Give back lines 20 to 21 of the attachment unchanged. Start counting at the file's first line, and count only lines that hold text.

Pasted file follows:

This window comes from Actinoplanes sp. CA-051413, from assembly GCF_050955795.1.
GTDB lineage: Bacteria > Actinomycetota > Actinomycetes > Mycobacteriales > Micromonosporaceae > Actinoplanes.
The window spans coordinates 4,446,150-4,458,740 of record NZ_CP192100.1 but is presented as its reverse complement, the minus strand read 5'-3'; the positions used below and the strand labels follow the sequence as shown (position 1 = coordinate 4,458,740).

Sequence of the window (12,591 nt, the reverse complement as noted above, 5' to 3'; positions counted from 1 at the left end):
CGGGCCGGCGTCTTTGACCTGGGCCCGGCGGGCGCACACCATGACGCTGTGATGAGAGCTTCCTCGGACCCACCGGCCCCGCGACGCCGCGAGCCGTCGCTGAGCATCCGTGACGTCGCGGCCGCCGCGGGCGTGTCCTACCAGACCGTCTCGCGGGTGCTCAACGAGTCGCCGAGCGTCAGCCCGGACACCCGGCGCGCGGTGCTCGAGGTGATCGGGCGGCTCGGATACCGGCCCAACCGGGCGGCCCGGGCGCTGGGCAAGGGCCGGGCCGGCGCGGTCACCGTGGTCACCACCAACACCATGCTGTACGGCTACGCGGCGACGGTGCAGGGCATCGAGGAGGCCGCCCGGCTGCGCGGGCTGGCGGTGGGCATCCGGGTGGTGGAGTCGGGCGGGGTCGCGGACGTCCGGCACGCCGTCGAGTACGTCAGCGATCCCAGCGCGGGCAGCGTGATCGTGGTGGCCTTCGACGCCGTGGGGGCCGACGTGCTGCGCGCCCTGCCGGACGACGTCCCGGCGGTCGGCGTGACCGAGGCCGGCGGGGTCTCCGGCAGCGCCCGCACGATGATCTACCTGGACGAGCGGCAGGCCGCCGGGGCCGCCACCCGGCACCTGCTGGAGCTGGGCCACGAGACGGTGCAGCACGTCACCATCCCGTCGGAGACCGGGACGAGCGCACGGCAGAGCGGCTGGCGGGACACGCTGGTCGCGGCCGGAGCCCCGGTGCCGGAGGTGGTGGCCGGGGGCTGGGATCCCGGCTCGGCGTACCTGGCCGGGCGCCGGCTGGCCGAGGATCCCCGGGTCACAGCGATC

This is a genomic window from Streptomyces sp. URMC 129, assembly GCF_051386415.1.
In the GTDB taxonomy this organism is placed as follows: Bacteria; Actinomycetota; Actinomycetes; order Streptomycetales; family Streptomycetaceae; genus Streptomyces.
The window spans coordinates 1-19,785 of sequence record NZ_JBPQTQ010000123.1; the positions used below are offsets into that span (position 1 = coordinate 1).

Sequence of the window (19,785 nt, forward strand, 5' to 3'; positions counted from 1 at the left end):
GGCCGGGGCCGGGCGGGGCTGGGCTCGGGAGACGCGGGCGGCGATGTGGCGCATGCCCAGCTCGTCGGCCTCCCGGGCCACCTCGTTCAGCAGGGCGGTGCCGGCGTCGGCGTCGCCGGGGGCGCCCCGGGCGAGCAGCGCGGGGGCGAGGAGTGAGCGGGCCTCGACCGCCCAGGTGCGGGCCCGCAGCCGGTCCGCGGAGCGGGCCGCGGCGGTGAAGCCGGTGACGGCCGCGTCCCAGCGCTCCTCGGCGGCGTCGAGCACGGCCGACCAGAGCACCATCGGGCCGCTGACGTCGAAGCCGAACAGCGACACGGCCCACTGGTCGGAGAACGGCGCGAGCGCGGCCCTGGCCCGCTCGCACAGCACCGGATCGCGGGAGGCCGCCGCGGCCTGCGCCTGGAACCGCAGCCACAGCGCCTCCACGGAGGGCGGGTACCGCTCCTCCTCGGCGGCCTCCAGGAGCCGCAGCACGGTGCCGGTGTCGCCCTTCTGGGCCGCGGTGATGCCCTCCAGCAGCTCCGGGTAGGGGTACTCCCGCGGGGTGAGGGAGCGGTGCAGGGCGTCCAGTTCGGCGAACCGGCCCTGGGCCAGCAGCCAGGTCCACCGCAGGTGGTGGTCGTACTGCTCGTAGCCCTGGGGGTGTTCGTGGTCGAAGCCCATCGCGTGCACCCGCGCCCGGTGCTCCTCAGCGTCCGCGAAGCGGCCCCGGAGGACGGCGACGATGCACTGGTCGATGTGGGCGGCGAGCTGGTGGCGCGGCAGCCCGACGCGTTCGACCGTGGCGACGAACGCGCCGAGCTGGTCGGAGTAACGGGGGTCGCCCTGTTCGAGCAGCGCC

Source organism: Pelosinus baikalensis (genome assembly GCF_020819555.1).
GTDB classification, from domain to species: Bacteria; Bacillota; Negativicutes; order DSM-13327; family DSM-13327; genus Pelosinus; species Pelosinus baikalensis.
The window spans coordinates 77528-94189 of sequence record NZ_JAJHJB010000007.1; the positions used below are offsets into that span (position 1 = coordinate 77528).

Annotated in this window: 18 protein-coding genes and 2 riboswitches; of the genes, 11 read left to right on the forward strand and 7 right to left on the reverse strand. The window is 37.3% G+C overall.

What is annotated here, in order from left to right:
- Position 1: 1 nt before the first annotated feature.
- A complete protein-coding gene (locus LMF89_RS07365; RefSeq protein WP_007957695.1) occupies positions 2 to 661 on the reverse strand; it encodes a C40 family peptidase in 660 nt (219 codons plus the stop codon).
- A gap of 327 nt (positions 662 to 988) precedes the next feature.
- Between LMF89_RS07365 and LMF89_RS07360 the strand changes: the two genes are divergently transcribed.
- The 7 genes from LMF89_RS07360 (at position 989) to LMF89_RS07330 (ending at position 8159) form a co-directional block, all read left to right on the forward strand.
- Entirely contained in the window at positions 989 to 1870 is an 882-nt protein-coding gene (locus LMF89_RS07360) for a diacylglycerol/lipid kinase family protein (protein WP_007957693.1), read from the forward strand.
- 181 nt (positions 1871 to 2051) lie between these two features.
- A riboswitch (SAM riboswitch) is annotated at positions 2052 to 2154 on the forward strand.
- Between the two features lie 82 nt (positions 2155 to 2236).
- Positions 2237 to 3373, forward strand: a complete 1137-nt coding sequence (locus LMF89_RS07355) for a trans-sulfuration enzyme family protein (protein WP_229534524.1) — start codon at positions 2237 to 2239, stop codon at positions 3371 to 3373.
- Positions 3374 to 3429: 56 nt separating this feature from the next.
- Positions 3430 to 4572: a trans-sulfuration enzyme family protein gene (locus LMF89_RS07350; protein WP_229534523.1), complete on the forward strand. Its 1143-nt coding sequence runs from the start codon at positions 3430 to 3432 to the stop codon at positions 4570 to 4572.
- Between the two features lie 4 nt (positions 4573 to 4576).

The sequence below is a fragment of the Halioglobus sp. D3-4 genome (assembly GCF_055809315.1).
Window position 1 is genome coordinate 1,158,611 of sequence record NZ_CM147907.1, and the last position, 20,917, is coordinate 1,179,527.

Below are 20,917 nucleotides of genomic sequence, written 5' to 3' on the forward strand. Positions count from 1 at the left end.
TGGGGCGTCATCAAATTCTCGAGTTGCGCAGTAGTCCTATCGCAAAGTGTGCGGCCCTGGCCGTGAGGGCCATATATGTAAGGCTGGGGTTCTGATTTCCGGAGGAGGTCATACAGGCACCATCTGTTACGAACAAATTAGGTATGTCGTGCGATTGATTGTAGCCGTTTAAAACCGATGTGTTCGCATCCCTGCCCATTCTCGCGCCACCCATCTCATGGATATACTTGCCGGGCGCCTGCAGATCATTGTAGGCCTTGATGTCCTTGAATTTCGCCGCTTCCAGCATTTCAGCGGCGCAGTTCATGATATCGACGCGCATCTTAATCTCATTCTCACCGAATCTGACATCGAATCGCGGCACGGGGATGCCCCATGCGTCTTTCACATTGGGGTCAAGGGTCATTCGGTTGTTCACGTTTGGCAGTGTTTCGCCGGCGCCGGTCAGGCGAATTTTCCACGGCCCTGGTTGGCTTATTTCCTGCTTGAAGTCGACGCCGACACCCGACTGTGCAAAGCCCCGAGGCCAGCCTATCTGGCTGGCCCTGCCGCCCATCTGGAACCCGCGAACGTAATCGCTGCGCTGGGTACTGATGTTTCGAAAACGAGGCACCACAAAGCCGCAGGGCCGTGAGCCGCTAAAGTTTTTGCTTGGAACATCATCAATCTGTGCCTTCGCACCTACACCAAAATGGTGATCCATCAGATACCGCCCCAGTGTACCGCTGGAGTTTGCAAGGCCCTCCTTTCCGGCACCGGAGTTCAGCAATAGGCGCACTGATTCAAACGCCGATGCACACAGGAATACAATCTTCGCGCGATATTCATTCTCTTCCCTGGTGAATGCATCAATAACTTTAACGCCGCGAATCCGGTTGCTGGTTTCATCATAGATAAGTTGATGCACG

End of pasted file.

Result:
- The 7 genes from LMF89_RS07360 (at position 989) to LMF89_RS07330 (ending at position 8159) form a co-directional block, all read left to right on the forward strand.
- Entirely contained in the window at positions 989 to 1870 is an 882-nt protein-coding gene (locus LMF89_RS07360) for a diacylglycerol/lipid kinase family protein (protein WP_007957693.1), read from the forward strand.